The terrain though slightly more open was not much better and the French troops were forced to contend with the veteran 1/45th who were more than capable of stopping their attacks.
Solignac's brigade was however in better shape, fatigue wise, than those troops on the right and so lead the attack in the second half of our battle with two columns managing to contact the 1/45th and win the subsequent combat driving the British battalion back into the farm and behind its walls.
|On the British right Wellesley has been wounded escaping from the farm and the 45th have been pushed back in the first attack.|
|Donkin and Mackenzie join the 2/88th to rally of the fatigue caused by the shock of the French attack|
The two sides swapped musketry and the British line seemed to waver only to see their French counterparts turn and rapidly fall back into the trees.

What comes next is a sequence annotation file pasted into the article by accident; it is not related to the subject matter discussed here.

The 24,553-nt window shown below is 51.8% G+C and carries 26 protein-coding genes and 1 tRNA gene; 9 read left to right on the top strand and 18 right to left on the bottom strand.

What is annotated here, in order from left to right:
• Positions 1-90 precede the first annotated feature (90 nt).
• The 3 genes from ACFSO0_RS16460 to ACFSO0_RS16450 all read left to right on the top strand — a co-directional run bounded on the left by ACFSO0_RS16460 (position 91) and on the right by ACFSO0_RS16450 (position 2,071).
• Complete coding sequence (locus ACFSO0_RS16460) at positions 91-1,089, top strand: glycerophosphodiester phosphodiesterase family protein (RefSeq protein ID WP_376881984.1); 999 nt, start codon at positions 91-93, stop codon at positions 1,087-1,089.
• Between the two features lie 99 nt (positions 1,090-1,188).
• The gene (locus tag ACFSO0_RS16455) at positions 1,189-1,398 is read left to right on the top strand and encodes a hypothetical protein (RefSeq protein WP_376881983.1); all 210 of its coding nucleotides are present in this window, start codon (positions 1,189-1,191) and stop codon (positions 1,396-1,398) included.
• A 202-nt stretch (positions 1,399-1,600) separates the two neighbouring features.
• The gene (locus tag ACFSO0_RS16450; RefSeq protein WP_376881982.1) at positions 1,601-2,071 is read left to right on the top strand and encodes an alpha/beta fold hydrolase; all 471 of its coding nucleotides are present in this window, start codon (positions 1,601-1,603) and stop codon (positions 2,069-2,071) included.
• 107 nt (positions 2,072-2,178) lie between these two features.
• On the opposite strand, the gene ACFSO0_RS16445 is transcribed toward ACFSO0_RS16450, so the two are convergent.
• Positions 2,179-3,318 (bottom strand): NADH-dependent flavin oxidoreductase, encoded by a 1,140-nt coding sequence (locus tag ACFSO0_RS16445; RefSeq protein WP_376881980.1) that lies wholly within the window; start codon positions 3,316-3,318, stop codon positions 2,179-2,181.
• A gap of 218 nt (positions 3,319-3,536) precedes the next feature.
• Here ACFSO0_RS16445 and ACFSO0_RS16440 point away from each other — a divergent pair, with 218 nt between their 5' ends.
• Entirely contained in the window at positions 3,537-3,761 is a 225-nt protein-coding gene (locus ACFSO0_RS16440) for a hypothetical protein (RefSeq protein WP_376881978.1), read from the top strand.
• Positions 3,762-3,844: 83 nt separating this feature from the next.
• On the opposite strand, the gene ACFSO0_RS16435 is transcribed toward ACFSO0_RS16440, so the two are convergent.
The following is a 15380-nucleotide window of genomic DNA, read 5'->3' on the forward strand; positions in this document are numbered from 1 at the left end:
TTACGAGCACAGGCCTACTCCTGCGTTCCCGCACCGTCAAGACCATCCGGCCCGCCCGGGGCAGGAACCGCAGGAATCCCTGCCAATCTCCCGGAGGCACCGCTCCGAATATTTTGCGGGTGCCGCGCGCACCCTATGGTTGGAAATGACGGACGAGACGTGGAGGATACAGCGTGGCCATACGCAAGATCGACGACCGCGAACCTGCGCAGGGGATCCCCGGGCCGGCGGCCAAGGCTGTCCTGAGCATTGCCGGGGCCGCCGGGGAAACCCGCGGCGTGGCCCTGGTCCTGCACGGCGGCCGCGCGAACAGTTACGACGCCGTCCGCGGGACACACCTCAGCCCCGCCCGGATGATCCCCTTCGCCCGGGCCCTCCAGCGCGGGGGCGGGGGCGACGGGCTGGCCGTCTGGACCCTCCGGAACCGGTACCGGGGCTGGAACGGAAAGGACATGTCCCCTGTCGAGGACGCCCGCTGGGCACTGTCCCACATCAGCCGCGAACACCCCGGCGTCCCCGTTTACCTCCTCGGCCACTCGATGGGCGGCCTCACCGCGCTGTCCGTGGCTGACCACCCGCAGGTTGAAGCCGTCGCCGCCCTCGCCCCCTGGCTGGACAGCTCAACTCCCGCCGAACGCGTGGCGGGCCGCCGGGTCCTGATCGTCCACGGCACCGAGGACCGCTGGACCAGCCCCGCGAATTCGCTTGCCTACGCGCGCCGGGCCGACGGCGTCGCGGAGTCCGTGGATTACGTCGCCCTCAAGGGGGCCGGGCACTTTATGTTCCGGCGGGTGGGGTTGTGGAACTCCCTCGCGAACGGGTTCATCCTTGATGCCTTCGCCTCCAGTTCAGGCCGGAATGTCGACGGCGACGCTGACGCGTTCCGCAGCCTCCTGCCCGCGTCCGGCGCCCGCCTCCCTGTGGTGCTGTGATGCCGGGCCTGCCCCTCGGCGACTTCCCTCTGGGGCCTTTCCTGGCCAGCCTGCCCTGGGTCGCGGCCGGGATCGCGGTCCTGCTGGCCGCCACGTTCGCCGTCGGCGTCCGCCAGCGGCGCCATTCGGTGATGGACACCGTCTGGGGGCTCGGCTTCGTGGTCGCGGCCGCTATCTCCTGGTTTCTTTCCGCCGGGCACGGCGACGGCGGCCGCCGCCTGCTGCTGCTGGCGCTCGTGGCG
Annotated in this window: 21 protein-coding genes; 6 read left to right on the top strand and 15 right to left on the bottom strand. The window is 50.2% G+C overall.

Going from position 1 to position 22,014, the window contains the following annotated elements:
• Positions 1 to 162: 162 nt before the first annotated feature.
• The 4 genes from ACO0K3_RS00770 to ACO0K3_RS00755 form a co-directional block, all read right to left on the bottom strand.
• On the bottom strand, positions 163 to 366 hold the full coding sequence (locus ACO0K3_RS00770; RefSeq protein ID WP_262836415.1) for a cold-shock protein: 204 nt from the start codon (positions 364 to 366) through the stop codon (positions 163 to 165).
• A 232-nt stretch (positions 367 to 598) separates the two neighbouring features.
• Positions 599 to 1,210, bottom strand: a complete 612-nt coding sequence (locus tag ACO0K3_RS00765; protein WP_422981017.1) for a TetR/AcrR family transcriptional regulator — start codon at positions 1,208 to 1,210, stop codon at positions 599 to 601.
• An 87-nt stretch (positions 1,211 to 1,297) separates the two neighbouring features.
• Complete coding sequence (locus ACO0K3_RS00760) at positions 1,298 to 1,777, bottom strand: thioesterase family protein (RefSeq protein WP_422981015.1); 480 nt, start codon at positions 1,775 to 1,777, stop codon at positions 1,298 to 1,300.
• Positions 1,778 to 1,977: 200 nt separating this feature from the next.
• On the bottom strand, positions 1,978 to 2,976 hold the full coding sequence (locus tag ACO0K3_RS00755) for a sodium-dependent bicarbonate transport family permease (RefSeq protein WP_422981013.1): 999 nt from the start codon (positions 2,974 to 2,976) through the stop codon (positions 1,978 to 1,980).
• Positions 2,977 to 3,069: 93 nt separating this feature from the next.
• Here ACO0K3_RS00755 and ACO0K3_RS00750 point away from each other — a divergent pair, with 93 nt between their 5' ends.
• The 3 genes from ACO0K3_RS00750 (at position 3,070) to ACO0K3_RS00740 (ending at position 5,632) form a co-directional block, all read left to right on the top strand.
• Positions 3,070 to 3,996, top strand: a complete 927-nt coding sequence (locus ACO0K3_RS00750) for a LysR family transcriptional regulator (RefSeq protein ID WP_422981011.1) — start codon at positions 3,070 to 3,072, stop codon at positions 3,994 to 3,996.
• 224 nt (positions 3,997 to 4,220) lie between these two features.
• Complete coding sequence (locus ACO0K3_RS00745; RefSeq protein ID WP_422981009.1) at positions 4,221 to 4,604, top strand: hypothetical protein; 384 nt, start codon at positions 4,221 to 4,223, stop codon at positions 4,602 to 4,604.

|Both sides ready themselves for the final push|
The increased musketry in front of the farm revealed the intensity of the battle before it, as Solignac's French brigade pushed hard to break the British to their front only to reel under a crushing volley delivered by the 2/24th as the junior battalion stepped up to relieve the hard pressed 1/45th.
That and the firing from Mackenzies light troops who added to the fire of the line was enough to drive the second French brigade back.
|With fatigue levels in single figures for both French and British brigades, Donkin's men hold with just two points remaining|
|The French attack on the farm is suddenly stopped in the penultimate turn as the 2/24th and the light troops deliver telling fire|
Also thanks to all those who stopped by the table and said hello during the game. I was able to renew several old friendships during the day and look forward to welcoming new attendees to future DWG meetings.
Thanks also to the Exmouth Wargamers for another well organised Legionary Show which is a real highlight in the calendar for our neck of the woods.